Playing for Keeps: A History of Early Baseball by Warren Goldstein.
When Johnny Came Sliding Home: The Post-Civil War Baseball Boom, 1865-1870 by William J. Ryczek

General Baseball History sources/bibliography:
Baseball: A History of America's Game
by Benjamin G. Rader.
Baseball: A Film By Ken Burns (PBS DVD)
The Formation, Sometimes Absorption and Mostly Inevitable Demise of 18 Professional Baseball Organizations, 1871 to Present by David Pietrusza.
The Great 19th Century Encyclopedia of Major League Baseball, 2nd Edition by David Nemec.
Early Innings: A Documentary History of Baseball, 1825-1908 by Dean A. Sullivan.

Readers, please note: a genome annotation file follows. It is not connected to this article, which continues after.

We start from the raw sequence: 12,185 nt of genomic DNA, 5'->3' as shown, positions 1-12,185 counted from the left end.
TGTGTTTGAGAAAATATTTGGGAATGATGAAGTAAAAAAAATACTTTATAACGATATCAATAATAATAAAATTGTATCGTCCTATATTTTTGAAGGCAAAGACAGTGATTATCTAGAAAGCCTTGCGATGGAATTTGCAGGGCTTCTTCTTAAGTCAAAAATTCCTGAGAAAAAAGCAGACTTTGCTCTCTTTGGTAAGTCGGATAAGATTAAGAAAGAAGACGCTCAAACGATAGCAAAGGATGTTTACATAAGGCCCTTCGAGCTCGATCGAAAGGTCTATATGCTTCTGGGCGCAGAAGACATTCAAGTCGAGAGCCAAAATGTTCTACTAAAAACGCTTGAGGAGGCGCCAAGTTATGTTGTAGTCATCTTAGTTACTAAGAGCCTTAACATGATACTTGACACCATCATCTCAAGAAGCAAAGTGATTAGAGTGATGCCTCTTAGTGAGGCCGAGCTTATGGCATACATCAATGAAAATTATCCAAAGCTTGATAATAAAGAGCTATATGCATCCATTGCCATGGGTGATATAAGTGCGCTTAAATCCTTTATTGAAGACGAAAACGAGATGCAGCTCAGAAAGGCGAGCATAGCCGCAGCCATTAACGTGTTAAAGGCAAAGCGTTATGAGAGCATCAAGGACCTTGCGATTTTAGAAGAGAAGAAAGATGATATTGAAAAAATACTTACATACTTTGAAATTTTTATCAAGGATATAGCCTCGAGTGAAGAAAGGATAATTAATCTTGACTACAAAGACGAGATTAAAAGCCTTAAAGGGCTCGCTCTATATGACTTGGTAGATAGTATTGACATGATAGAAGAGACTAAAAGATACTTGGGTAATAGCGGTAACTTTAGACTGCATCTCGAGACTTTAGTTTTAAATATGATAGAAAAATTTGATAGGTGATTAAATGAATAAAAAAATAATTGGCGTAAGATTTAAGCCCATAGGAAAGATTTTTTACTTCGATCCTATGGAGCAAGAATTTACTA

Middle Innings: A Documentary History of Baseball, 1900-1948 by Dean A. Sullivan.
Late Innings: A Documentary History of Baseball 1945-1972 by Dean A. Sullivan
Past Time: Baseball as History by Jules Tygiel
America's National Game: Historic Facts Concerning the Beginning, Evolution, Development and Popularity of Baseball by Albert Spalding
Total Baseball: The Ultimate Baseball Encyclopedia by John Thorn, et al.